You need to test, we're here to help.

You need to test, we're here to help.

13 September 2016

Why IEEE's Pulse Definitions and ESD Pulses Don't Mix

 Figure 1: The IEEE's pulse definitions, which don't fit the bill for measuring ESD pulses
The IEEE's pulse definitions, found in the organization's Std 181-2011 that covers transitions, pulses, and related waveforms, set the bar for how pulse measurements are determined. These definitions, which are in the DNA of all oscilloscopes, are just the thing for measuring repetitive pulses such as clock signals but not so much for ESD/EMC measurement requirements. In this post, we'll discuss why that is and what you should do differently for measuring ESD pulses.

When oscilloscopes measure pulses, the IEEE definition requires them to measure the top and base of the waveform (Figure 1). You can see why when you take into account the histogram of a typical pulse. The top and base give you the steady-state high and low values, which is what you're typically looking for when you measure something like a clock pulse.

 Figure 2: Determining a clock signal's top and base from a voltage histogram
The top and base of the waveform are determined statistically based on the two modes of the voltage histogram and are represented by the red lines in Figure 1. Those top and base levels form the 100% and 0% reference levels, respectively, which are used for measurements such as: amplitude, rise/fall times, period, frequency, width, duty cycle, overshoot, and virtually every timing measurement. If the top and base are not calculated correctly, timing and amplitude measurements will suffer.

Figure 2 shows how a clock signal's top and base are correctly determined from a voltage histogram. The image shows a real clock signal with the histogram superimposed on the Y axis. We can clearly see the two main modes as labeled in the image, which denote the steady-state values of the top and base.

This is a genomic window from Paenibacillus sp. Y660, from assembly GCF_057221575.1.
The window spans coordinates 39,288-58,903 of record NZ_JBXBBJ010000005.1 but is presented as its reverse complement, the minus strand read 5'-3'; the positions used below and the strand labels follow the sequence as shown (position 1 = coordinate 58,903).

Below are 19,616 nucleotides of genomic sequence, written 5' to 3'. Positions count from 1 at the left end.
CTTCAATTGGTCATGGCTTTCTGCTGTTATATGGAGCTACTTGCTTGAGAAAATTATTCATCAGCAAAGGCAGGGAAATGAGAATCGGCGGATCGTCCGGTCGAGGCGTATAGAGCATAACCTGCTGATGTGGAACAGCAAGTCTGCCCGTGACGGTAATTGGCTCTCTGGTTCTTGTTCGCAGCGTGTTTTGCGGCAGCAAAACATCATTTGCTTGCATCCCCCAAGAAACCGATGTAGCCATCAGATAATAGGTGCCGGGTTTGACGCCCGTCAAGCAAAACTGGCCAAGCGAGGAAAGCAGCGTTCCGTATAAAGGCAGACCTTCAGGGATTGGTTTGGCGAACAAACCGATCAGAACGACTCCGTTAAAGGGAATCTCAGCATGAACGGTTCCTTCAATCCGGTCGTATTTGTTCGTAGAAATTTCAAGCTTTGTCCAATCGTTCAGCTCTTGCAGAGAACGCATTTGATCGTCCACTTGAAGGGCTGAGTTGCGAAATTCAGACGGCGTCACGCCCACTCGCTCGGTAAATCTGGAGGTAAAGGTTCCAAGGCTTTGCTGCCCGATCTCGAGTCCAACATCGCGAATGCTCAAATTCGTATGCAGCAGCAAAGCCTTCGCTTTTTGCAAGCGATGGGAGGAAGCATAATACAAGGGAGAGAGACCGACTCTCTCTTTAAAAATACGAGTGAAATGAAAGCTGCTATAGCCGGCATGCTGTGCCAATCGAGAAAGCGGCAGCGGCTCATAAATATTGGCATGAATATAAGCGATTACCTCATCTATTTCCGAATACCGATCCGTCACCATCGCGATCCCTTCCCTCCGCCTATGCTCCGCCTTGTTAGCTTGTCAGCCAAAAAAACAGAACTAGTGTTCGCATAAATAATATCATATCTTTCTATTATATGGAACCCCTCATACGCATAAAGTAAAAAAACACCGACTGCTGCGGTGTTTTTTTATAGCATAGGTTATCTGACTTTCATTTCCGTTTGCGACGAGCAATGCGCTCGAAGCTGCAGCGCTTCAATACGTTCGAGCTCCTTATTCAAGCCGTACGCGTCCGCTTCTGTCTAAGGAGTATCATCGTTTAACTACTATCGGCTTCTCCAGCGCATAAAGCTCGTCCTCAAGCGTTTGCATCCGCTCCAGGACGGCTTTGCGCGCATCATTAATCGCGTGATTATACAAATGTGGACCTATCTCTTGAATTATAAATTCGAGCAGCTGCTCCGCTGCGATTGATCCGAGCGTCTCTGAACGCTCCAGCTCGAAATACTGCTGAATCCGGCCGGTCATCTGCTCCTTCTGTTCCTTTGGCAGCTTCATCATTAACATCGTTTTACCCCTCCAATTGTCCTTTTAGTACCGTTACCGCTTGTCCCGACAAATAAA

Figure 3: Applying IEEE pulse definitions to an ESD pulse deliver misleading results
Unfortunately, the top and base are not meaningful for ESD pulse measurements. Let's look at what happens if we apply the IEEE's pulse parameters to an ESD pulse (Figure 3). In the image, we've taken the same voltage histogram of the pulse and superimposed it at right. We can see that the main mode puts a top value right through the center of decay on the ESD pulse, because this is where the largest distribution of voltage values fall at the top end. At the actual peak of the pulse, which is what we're really interested in, there are scant voltage levels shown in the histogram because the pulse decays rapidly after peaking. All oscilloscopes will misinterpret the top value as being the center of decay, and that's a bad result.

 Figure 4: A misapprehension of the top level of an ESD pulse skews 10% to 90% rise time measurements
Under these circumstances, what happens to measurement of the 10% and 90% rise time levels? If your oscilloscope misinterprets the top as in Figure 3, then it will subsequently misinterpret the 10% to 90% rise time as seen in Figure 4. We want to see 10% to 90% of the real peak amplitude, but we get only a measurement of 90% of the area exhibiting semi-stable decay.

EMC pulse definitions, such as those of the IEC 61000-4-2 standard, use 0% and Maximum instead of Top and Base to calculate the 10% to 90% rise time (Figure 5). By default, virtually all oscilloscopes on the market will use the IEEE Std 181-2003 pulse definitions to perform these measurements. But on the other hand, virtually all modern oscilloscopes will permit the operator to manually override the default threshold settings to measure from 0% (ground) to 100% amplitude. It is these voltage levels that are the proper starting point for determining the 10% to 90% rise time values.
 Figure 5: Use 0% and Maximum to calculate accurate rise time results

For comparison's sake, using the 10%-90% approach on a representative EMC pulse yielded a rise time measurement of 494 ps. But manually switching the measurement levels to 0%-Maximum results in a measurement of 854 ps, which is the correct result.

By the way, the same caution applies to pulse width measurements, which will be similarly skewed by an oscilloscope's default measurement settings. Oscilloscopes typically default to a 50% value for pulse-width measurements. As with rise time measurements, the level should be manually set to 0%-Maximum to ensure an accurate result.

Stay tuned for upcoming Test Happens posts on this topic!